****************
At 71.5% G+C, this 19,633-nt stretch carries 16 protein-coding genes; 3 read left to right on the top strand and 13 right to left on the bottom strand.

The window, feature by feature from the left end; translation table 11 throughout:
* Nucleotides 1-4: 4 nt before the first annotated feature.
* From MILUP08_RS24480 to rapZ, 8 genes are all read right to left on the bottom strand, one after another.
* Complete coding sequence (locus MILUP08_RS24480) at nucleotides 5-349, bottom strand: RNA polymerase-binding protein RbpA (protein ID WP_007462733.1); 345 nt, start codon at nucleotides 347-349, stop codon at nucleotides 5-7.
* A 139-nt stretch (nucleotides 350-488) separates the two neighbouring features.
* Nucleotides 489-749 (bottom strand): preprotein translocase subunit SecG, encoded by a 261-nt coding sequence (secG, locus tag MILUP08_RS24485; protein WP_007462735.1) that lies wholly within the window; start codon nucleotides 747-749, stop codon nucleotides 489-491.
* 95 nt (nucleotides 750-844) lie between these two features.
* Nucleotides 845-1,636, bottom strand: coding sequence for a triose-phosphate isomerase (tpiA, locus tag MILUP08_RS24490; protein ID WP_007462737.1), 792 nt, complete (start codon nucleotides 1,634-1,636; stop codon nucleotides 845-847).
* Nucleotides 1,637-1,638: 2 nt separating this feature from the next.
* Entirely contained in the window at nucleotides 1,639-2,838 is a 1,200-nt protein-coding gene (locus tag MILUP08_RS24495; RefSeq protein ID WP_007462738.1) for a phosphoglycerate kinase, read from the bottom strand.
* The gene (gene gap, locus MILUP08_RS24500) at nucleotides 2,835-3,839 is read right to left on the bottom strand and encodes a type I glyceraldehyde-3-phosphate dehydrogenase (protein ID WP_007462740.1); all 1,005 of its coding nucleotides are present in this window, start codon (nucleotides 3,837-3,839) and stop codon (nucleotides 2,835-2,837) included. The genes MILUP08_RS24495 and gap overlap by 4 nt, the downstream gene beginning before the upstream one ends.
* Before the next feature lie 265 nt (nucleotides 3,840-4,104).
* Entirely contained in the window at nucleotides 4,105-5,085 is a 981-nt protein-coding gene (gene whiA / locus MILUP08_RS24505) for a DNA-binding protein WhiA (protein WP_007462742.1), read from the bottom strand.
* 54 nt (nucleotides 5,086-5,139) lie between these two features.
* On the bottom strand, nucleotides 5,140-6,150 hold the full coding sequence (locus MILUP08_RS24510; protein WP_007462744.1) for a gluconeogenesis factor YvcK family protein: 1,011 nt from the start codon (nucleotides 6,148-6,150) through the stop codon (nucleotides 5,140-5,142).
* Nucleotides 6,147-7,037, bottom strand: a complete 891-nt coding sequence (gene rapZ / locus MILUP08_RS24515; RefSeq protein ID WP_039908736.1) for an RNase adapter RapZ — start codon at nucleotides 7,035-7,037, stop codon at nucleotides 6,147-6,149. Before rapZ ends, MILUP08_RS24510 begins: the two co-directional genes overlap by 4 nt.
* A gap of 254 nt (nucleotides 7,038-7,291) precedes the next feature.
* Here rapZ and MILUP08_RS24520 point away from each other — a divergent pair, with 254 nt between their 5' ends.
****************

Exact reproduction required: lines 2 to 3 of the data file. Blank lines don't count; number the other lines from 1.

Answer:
The window, feature by feature from the left end; translation table 11 throughout:
* Nucleotides 1-4: 4 nt before the first annotated feature.